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BY MPHO KELEBOGE
Government through the Attorney General has surprised pro gay activists by appealing a landmark decision of the High Court decriminalizing same sex relationships.
After the judgment, President Masisi voiced his support for the LGBT community, saying: “Just like other citizens, they deserve to have their rights protected”.
The High Court ruling was commended by gay activists worldwide as progressive and enjoyed the blessings of the United Nations.
In his intention to appeal the judgment, Attorney General (AG) Abram Keetshabe’s says he has thoroughly read the 132 pages long judgment and reached a conclusion that a panel of three judges were wrong in their conclusion to decriminalize same sex in Botswana.
“I have found it necessary in view of recent developments, concerning the above matter to release a statement on the position of the Attorney General regarding the decision of the High Court pertaining to the Constitutional challenge that Sections 164 (a), Section 164 (c) and Section 165 of the Penal Code (Cap 08:01, Laws of Botswana are declared ultra vires (beyond the powers) of the constitution in that they violate section 3 (liberty, Privacy and Dignity )section 9(privacy) and section 15(Discrimination)” argues Keetshabe.
Keetshabe said the brief facts of the matter which are common cause are that Letsweletse Motshidiemang “a gay” person instituted an application in the High Court challenging the constitutionality of these sections with Lesbians, Gays and Bisexuals of Botswana appeared as fried of court.
These provisions criminalize same sex sexual conduct between consenting adults and prescribe a maximum sentence of seven years imprisonment.
In his appeal Keetshabe begs to differ with the three judges being, Michael Leburu, Abednico Tafa and Jennifer Dube of Gaborone High Court.
The outcome of the Court of appeal decision remains to be seen as the President of the Country Mokgweetsi Masisi has declared his opinion that he is in support of the decision of the High Court.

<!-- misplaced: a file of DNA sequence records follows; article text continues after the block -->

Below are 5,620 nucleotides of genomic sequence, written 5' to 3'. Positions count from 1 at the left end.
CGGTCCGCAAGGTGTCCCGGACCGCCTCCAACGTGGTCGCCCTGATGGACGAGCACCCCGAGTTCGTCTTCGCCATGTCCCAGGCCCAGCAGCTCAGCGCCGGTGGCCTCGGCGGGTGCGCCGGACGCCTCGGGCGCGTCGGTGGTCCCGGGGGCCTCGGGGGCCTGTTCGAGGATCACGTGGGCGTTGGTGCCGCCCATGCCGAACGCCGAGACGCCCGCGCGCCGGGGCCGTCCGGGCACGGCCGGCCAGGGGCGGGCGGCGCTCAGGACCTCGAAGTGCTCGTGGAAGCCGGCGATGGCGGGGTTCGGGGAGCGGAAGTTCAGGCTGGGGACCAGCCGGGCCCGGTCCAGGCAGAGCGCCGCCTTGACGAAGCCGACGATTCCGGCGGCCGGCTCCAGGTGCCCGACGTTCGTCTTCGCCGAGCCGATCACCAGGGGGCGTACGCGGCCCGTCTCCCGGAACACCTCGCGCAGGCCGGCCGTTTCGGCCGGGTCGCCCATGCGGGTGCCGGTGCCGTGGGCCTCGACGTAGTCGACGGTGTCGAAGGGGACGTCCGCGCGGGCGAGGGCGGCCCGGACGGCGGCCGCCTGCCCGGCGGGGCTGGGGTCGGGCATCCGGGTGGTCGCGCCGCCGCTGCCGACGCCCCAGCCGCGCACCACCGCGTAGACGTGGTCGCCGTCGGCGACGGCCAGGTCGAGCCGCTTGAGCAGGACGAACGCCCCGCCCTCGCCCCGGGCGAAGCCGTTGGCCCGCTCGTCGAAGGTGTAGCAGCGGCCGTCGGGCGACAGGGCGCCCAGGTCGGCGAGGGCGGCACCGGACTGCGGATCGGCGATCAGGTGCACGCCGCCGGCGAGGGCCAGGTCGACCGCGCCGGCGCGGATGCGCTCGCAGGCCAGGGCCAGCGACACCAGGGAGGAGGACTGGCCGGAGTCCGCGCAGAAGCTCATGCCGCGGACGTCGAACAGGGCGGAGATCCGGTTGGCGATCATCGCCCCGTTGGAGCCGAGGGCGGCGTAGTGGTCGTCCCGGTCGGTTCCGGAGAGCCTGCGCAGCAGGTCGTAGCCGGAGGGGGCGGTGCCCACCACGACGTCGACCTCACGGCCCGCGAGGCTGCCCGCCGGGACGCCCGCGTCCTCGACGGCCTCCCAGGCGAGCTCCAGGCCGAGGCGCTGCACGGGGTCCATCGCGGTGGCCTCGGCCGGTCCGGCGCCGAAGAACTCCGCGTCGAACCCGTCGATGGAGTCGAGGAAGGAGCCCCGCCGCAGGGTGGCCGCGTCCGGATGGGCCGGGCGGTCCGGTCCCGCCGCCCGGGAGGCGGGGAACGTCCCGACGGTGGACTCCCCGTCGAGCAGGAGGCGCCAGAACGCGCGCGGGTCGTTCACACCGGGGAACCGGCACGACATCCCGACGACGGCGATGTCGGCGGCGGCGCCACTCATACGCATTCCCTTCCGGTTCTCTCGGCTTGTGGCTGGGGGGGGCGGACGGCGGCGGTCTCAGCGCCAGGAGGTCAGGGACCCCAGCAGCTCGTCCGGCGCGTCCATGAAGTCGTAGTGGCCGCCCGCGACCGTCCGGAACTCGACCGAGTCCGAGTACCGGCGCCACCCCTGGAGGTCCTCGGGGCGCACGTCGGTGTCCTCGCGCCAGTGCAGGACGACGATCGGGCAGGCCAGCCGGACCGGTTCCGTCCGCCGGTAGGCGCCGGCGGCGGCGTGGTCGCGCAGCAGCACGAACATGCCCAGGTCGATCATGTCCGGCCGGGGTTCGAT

In 2018, Letsweletse Motshidiemang, a student at the University of Botswana, filed a petition at the High Court questioning the constitutionality of Section 164 and other provisions of the law. His lawyers argued that they were dated, pointing to society’s growing acceptance of same-sex relationships as evidence.
In recent years, Botswana has made a number of strides for LGBT rights. The country has outlawed workplace discrimination based on sexual orientation, and in 2017, the High Court affirmed a transgender woman’s right to be recognised as female.
It remains to be seen whether or not the Court of Appeal will be constituted by a full bench to preside over the matter.
The judgment was delivered by Michael Leburu and part of his words in delivering judgment, was that “Human dignity is harmed when minority groups are marginalized and that the ban was “discriminatory”.
“He further said, a democratic nation is one that embraces tolerance, diversity, and open-mindedness and that a societal inclusion is central to ending poverty and fostering shared prosperity. Judge Leburu further said “the state cannot be a sheriff in people’s bedrooms,”
The decision came as a major victory for lesbian, gay, bisexual and transgender (LGBT) activists in Botswana, who have long fought to decriminalize homosexuality.
Botswana is regarded as one of Africa’s most stable and democratic nations but homosexuality was outlawed under the country’s penal code of 1965.